The Whirling Arrow shares 2020-2021 Graphic Design Fellow, Rachel Minier's experiences at Taliesin West, and what it means to be part of the Taliesin Community. Read the article here.
Amid Amidi of Cartoon Brew celebrates the birthday of architect John Lautner by revisiting the studio he designed for United Productions of America (UPA) in 1949.
Despite having passed away in 1994, Lautner remains an iconic figure in Los Angeles, California's architecture, mostly on the basis of his residential homes, which still impress for their technical mastery and singular sense of design. Lautner, an apprentice of Frank Lloyd Wright, was a proponent of organic architecture, and the UPA building was a modest and gentle building that reflected the values and aspirations of the artists who worked within its walls. Far from being a monolith, it was a fluid and light structure that achieved warmth and distinction through a mix of traditional and modern materials: steel, wood, corrugated aluminum, and concrete.
Lautner spoke about the building in a 1986 oral history project, in which he explained the building’s genesis and how the limitations of UPA’s budget inspired him to get creative. Read the entire article and see the photos of this incredible building that has since been demolished here.
We've received word from Professor James Weirick and Preservation Architect Erica Ruggiero from MIA on the fate of Walter Burley Griffin's "Solid Rock", which has been under recent demolition threat in Winnetka, Illinois.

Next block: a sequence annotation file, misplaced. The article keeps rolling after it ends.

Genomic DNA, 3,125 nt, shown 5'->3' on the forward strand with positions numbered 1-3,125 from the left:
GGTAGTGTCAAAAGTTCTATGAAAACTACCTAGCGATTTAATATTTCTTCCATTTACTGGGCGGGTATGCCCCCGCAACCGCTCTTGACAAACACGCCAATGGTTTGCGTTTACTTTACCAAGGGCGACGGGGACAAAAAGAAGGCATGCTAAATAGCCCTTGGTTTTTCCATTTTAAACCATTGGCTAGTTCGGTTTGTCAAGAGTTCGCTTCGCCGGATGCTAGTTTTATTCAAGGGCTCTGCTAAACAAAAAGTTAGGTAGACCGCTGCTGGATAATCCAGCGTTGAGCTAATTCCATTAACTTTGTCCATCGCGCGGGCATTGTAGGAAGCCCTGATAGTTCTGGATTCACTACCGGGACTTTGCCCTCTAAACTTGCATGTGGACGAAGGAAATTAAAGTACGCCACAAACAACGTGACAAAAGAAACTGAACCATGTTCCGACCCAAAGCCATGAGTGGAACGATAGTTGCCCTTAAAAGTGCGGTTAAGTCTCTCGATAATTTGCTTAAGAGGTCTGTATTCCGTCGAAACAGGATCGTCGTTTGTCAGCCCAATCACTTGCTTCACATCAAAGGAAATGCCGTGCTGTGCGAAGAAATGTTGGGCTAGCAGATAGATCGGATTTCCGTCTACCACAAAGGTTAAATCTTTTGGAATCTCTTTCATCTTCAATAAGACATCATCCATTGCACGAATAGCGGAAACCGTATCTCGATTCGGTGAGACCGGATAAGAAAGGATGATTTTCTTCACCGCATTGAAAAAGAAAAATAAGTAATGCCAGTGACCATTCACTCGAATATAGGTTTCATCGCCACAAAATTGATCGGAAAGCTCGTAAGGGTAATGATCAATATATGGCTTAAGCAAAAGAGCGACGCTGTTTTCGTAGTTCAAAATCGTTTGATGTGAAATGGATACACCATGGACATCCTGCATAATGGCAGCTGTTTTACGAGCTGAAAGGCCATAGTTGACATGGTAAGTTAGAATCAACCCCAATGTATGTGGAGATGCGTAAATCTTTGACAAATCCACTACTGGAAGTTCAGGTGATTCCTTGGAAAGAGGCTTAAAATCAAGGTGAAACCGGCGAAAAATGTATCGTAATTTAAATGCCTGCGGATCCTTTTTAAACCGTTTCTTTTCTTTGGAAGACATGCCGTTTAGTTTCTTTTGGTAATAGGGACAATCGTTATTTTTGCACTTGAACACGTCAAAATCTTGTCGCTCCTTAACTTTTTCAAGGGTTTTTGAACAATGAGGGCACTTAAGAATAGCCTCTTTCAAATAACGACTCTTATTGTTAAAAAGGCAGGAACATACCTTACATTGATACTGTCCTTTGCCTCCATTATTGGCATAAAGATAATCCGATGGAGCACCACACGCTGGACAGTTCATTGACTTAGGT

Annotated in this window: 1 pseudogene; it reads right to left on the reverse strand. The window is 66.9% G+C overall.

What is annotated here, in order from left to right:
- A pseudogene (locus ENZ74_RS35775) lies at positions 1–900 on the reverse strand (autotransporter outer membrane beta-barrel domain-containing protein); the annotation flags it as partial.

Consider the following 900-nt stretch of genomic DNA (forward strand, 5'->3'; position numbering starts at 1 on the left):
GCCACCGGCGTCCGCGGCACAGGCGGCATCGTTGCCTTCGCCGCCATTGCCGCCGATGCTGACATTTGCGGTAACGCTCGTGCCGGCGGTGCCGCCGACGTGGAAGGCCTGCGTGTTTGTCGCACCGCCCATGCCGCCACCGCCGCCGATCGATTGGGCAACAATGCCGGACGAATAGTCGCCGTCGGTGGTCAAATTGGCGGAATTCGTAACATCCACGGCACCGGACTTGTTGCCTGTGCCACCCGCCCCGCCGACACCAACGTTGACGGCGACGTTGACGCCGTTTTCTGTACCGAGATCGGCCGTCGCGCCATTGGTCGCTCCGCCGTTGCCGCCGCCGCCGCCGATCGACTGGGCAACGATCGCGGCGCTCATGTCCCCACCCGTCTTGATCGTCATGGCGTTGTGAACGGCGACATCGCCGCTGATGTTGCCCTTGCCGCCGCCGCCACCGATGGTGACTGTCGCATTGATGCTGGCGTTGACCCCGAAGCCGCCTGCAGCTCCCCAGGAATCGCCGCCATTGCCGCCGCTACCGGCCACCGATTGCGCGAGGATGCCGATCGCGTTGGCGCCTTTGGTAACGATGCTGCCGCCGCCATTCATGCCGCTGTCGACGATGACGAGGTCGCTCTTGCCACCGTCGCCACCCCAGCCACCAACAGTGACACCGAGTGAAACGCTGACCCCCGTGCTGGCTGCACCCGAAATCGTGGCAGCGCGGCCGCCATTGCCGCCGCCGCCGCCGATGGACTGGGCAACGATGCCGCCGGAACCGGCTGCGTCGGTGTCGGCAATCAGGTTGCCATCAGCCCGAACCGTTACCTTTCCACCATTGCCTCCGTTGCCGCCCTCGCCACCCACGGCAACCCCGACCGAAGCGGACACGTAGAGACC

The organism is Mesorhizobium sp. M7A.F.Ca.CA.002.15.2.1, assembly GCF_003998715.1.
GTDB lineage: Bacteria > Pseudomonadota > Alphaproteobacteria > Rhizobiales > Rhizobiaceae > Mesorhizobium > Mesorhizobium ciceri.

On Monday evening and after a 90-minute discussion, Winnetka Landmark Preservation Commission placed a demolition delay on "Sold Rock", which expires at the end of September 2021. While the delay is short, the actual owners, and not their representative, are now required to meet with the Commission in a special meeting to discuss a solution/alternative to demolition (tentatively scheduled for early August). While not a complete victory to save this important design, it's a small victory to move this situation in the right direction toward hopeful preservation. Read more about this house under peril here.
If you want to support the effort to save the house, contact the Walter Burley Griffin Society of America and be sure to become a member while you're at it! More info here.